Given the ISFED’s aforementioned statement, FactCheck will no longer take PVT results into account. Although, this said, the verdict of the article will not be changed. Of note is that at the time of Tamar Zhvania’s statement (1 November 2020) there were numerous legitimate and critical questions addressed to the CEC. After the end of the voting process, photographs and videos showing identified irregularities during the voting day started to circulate through social networks and on the internet. In addition, as of 1 November 2020 there were multiple rough mismatches and violations in the summary protocols of the polling stations (in time, the CEC managed to rectify the irregularities by correction protocols). As of 1 November 2020, other observer organisations in addition to the ISFED (Transparency International Georgia and the Georgian Young Lawyers’ Association) were also emphasising the mismatches and the scale of identified irregularities. Therefore, at time of writing the article, the statements of the observer organisations as well as the shortcomings in the summary protocols published on the official website provided enough ground to criticise the CEC.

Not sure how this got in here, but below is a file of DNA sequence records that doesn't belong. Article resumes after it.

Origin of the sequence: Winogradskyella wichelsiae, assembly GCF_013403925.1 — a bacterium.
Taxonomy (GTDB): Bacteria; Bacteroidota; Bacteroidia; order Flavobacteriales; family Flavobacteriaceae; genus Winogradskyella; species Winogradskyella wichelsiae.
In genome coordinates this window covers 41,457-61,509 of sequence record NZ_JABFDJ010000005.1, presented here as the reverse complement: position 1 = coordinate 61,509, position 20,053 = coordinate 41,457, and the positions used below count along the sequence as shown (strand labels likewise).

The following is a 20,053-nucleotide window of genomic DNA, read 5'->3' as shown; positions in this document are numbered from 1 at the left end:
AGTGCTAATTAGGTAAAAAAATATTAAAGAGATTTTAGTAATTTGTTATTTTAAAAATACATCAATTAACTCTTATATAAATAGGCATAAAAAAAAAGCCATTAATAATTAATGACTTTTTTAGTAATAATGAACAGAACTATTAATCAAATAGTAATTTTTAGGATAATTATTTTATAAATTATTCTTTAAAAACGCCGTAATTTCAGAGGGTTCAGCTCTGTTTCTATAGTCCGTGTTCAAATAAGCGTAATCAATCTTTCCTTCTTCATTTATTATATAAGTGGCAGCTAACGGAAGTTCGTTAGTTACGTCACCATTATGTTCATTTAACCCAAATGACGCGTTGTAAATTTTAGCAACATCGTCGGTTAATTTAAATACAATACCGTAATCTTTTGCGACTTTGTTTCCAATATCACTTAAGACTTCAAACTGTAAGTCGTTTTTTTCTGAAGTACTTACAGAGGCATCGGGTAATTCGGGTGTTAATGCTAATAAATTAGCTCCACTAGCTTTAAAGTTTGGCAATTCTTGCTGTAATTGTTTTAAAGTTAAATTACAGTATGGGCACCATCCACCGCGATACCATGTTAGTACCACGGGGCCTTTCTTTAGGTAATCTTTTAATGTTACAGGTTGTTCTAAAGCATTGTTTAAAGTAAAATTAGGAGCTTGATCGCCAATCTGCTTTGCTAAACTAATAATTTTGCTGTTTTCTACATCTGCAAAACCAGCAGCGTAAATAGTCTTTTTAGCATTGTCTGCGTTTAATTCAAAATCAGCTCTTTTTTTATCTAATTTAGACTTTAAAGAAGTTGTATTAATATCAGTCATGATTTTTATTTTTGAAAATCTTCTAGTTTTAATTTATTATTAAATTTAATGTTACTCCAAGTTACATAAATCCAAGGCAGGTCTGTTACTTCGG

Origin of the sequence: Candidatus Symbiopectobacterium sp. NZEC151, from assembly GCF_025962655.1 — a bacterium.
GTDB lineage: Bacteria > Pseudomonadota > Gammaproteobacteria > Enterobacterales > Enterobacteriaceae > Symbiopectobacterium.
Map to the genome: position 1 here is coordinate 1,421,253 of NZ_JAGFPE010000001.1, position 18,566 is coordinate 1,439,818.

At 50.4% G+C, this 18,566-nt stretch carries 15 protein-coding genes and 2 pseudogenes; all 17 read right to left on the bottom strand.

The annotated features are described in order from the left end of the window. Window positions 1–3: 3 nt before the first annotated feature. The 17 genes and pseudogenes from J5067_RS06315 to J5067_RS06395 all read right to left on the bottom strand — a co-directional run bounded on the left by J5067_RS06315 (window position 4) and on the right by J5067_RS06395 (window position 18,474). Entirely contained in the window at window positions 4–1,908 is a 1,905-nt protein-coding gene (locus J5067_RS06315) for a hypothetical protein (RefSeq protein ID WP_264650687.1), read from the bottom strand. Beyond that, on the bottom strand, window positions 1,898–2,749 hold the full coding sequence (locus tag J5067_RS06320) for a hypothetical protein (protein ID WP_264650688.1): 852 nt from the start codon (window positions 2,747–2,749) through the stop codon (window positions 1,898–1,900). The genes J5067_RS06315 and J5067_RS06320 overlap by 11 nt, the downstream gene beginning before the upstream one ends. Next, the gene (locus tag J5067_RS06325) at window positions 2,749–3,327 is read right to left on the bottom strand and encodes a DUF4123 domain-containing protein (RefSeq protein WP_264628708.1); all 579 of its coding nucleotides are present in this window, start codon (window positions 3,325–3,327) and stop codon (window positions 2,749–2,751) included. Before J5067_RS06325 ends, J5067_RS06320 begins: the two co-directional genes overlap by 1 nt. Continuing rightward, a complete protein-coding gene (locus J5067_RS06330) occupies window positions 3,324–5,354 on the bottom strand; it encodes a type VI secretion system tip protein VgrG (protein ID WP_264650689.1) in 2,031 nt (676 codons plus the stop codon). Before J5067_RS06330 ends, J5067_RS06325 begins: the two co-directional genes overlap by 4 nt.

CEC: Incorrect information is reported in regard to mismatches in summary protocols of the Precinct Election Commission which is a deliberate campaign to sow distrust towards the result of the elections.

Editor’s Remark

To reach the verdict in the initial version of the article, FactCheck used the ISFED’s parallel vote tabulation results published on 1 November 2020. In accordance with the ISFED’s statement on 1 November 2020, mismatches were found at 8% of the polling stations and their impact on election results would be less than 4.1%, pointing out that this tendency endangered trust towards the electoral process.